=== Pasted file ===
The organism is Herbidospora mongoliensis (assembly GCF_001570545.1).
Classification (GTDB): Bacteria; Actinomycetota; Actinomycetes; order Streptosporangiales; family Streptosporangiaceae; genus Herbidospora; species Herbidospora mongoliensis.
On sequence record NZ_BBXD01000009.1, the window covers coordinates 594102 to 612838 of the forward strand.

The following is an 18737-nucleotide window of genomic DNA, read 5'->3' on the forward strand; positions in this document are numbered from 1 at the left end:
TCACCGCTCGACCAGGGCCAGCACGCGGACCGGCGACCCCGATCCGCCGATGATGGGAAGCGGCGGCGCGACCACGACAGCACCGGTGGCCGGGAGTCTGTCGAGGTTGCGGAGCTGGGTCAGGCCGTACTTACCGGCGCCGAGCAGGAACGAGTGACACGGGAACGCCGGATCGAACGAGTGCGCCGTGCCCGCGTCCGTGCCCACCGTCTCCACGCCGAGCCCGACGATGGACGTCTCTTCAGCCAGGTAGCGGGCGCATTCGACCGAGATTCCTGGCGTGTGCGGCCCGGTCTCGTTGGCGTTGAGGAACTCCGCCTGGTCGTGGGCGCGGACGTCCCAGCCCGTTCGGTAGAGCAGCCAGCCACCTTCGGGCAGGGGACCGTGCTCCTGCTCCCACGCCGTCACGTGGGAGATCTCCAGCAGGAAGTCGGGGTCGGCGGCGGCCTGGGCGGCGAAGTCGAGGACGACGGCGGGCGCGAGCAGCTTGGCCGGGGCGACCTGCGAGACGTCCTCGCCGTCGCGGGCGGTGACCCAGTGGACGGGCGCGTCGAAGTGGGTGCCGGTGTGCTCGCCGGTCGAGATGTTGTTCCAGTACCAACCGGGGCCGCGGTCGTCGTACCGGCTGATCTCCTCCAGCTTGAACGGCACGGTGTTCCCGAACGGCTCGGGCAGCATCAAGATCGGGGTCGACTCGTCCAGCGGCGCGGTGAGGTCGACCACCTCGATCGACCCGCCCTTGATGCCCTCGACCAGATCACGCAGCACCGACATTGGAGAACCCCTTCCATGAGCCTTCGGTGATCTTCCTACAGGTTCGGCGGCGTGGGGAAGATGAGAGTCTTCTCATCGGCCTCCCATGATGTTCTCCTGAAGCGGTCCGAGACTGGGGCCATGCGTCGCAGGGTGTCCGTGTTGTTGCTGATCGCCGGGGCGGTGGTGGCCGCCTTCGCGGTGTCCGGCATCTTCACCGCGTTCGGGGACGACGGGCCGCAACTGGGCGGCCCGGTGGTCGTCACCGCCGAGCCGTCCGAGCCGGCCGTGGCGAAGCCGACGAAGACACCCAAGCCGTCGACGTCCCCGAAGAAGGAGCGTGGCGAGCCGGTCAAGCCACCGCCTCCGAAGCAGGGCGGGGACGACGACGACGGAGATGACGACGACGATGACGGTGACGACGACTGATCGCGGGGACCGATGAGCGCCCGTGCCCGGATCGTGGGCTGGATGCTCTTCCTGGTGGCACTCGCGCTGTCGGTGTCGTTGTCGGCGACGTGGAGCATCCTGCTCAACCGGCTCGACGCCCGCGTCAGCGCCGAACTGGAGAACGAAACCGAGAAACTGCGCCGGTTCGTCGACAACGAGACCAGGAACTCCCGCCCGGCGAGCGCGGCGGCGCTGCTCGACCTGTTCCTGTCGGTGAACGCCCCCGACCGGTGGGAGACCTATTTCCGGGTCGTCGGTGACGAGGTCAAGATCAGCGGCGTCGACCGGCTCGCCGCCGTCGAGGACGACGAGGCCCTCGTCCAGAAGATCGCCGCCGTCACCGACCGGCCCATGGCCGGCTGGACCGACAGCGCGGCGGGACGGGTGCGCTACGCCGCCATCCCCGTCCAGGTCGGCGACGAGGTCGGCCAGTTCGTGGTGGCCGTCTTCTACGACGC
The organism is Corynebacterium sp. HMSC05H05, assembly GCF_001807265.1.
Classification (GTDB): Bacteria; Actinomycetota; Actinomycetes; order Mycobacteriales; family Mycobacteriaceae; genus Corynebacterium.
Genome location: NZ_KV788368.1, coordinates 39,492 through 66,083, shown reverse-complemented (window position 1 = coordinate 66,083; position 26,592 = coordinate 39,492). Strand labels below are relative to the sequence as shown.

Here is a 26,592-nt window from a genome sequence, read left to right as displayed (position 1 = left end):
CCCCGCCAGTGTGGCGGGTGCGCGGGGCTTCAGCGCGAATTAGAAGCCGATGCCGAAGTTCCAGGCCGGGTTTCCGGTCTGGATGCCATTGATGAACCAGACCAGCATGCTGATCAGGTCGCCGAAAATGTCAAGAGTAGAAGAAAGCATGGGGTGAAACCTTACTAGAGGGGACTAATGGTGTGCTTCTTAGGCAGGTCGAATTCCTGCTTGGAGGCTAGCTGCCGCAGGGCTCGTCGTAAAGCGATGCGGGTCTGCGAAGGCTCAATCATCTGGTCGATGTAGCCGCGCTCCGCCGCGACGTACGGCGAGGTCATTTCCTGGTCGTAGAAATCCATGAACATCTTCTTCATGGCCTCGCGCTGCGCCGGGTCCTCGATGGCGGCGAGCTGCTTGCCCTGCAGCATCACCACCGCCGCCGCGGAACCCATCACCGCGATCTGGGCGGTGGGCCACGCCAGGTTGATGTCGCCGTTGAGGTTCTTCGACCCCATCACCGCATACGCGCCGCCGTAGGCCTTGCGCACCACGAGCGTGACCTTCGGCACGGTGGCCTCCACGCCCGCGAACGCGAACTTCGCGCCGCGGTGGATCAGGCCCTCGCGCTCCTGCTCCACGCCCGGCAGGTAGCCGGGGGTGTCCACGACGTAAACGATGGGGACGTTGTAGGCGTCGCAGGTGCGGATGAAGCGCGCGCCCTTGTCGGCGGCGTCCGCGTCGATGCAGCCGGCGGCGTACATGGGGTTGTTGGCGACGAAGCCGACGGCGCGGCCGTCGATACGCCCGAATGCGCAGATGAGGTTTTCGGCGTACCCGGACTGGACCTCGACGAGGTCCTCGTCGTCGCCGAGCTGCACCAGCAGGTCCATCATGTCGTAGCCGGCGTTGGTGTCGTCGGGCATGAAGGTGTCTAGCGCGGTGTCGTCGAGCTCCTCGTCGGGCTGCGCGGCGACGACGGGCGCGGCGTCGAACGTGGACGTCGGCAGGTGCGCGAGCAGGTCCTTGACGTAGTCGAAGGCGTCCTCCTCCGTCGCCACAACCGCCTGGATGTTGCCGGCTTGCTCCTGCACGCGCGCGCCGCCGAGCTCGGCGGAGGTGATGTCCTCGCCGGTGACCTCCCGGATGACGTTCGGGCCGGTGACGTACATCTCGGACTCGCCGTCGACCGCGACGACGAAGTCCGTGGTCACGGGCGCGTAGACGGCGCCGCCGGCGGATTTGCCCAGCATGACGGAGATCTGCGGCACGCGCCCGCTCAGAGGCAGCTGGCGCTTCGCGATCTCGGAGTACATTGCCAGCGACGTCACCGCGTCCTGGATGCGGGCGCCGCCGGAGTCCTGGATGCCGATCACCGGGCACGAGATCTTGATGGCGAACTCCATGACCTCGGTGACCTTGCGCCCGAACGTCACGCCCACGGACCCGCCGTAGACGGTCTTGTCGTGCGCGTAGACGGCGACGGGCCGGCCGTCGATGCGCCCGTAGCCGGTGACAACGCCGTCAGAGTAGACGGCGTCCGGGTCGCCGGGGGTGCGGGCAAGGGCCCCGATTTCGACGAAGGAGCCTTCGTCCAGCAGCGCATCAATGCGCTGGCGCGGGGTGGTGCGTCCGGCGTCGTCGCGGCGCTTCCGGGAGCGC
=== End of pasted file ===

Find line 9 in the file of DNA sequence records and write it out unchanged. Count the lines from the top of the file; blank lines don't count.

Here is a 26,592-nt window from a genome sequence, read left to right as displayed (position 1 = left end):